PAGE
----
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Mammoth home, airport issues

MAMMOTH, Calif. — If high real estate prices are the evidence of a ski area becoming a world-class destination resort, then Mammoth is inching its way there. The local newspaper, the Mammoth Times, recently published a press release announcing that a new record price, $3.6 million, had been set for a home.

That’s not exactly Aspen and Vail prices, of course, but then Mammoth is relatively new at this business of top-end economics. Located a five- to six-hour drive from Los Angeles, the resort is busy on weekends but quiet during the mid-week.

To become more like the destination resorts, Mammoth is doing two things that all big resorts do. First, it is building real estate – lots of it. Intrawest, which is now the majority owner of the ski area, is putting up three base villages and projects to deliver 2,300 units of housing when all is done.

Most destination resorts also have major airports close by, or at least within an hour or two. Mammoth wants one of those, too, but things have not gone well. First, environmental groups sued to block the project, and were joined by the California state government. Lately, even the sugar-daddy for most of this work, the Federal Aviation Administration, has grumbled and threatened to divert funds to other projects.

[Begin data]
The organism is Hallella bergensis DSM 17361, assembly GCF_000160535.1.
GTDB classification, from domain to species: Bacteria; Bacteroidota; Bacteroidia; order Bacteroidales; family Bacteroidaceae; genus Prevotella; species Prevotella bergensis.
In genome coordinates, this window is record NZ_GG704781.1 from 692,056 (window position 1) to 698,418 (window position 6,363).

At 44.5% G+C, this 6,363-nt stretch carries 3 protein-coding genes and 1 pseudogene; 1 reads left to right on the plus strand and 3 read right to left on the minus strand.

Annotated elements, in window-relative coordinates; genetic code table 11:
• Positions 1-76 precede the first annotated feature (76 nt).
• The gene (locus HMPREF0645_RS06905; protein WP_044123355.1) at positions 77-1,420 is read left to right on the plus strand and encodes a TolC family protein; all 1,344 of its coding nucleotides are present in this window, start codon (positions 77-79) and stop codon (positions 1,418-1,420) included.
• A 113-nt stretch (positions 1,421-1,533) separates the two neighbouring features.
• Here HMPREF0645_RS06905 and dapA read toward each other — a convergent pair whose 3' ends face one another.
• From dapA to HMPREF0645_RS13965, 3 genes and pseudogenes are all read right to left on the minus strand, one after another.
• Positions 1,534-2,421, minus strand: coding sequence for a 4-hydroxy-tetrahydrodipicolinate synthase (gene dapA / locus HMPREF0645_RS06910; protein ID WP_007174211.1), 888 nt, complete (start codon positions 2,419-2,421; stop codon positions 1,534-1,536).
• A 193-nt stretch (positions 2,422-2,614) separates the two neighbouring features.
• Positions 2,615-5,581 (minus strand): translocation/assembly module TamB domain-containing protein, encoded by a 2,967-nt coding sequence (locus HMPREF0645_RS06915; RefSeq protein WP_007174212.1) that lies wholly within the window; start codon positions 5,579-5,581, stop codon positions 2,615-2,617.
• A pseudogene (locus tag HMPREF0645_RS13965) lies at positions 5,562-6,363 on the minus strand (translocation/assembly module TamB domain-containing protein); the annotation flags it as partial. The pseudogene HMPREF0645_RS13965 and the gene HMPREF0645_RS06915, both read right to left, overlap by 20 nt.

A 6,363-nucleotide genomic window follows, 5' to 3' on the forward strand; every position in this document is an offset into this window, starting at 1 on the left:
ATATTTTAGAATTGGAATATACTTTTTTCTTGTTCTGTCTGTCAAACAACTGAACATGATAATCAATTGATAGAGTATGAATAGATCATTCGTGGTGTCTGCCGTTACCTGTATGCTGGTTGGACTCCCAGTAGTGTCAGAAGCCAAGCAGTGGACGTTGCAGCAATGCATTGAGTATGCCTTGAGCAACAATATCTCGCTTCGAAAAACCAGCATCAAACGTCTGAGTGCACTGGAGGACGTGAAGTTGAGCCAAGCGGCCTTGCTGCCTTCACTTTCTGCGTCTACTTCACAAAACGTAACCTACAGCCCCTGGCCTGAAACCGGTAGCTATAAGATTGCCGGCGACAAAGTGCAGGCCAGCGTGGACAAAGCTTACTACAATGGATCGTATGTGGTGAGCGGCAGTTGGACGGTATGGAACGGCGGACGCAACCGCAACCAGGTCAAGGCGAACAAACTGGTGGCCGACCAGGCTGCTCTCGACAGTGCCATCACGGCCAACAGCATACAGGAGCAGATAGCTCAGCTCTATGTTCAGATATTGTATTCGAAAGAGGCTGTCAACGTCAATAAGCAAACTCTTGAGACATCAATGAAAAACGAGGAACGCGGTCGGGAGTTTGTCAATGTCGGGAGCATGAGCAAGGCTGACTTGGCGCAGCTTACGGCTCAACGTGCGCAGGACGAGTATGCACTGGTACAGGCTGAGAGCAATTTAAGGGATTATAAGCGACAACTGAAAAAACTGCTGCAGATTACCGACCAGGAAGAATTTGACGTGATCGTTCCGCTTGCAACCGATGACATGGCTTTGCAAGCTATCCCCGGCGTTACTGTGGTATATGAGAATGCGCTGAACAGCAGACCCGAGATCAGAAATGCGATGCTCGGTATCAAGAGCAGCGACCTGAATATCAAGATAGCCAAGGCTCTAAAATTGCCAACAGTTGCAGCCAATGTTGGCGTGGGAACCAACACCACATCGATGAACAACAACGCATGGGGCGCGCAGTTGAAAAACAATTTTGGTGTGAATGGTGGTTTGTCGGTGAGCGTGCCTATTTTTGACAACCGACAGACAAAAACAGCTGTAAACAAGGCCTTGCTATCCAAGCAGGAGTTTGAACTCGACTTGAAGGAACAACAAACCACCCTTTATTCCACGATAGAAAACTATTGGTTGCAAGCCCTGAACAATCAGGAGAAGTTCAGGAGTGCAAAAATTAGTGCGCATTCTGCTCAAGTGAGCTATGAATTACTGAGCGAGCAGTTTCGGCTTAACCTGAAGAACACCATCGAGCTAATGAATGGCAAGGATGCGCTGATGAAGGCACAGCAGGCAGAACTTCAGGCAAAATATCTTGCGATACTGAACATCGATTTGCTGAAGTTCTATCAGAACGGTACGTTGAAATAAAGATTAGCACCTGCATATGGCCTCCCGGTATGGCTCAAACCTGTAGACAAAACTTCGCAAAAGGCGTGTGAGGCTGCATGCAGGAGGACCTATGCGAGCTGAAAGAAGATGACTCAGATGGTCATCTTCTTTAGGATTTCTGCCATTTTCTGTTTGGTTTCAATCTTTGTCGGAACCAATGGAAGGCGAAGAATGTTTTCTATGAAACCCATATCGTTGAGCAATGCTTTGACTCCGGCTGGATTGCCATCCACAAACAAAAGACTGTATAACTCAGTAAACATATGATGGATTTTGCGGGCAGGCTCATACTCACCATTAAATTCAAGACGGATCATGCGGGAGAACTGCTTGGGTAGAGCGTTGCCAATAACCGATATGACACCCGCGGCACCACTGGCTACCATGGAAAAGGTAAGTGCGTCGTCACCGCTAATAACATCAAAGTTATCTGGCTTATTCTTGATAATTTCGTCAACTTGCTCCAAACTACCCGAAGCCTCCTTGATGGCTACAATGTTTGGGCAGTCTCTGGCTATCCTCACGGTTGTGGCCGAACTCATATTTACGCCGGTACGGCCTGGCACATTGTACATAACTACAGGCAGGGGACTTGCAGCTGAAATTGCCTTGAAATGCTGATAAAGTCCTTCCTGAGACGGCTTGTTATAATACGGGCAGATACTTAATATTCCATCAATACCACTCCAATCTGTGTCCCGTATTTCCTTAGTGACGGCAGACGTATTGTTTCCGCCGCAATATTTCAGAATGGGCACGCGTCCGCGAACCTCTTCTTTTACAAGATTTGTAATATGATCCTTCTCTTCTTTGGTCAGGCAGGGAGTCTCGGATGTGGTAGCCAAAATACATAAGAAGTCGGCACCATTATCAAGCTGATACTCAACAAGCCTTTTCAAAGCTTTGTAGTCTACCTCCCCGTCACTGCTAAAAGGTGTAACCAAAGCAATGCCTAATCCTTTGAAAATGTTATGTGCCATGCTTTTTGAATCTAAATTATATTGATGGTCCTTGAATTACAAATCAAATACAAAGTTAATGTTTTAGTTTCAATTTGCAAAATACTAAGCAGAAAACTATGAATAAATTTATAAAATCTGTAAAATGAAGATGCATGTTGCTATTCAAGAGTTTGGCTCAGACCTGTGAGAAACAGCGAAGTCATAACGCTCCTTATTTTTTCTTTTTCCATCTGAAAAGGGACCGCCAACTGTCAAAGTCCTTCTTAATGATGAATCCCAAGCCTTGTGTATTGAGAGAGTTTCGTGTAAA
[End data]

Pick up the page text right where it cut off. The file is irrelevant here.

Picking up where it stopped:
"We are really hamstrung by this litigation," said Mayor Rick Wood at a recent town meeting. "And what’s more, we have been warned – not told – that more is coming after this."

More threatening to these grand plans than no-growth environmentalists could be the design of the airport itself, reports the Mammoth Times. A resident, Owen Malory, a former systems engineer, says there is not enough land at the airport to safely accommodate the 757s that the resort officials want to see in a program of direct flights from distant cities, similar to what most other destination resorts have. Malory’s concerns, says the Times, are essentially the same as those indicated by the FAA.

What is unclear is how this idea got so far along – this has been years in the making – if the safety is so impaired.

10,000 feet not enough

JACKSON HOLE, Wyo. — A district court judge has come down on the side of Teton County in the case of a couple who expanded their already massive log home beyond what county regulations permitted. The judge fined the couple, Thomas and Carol-Ann Crow, $363,000.

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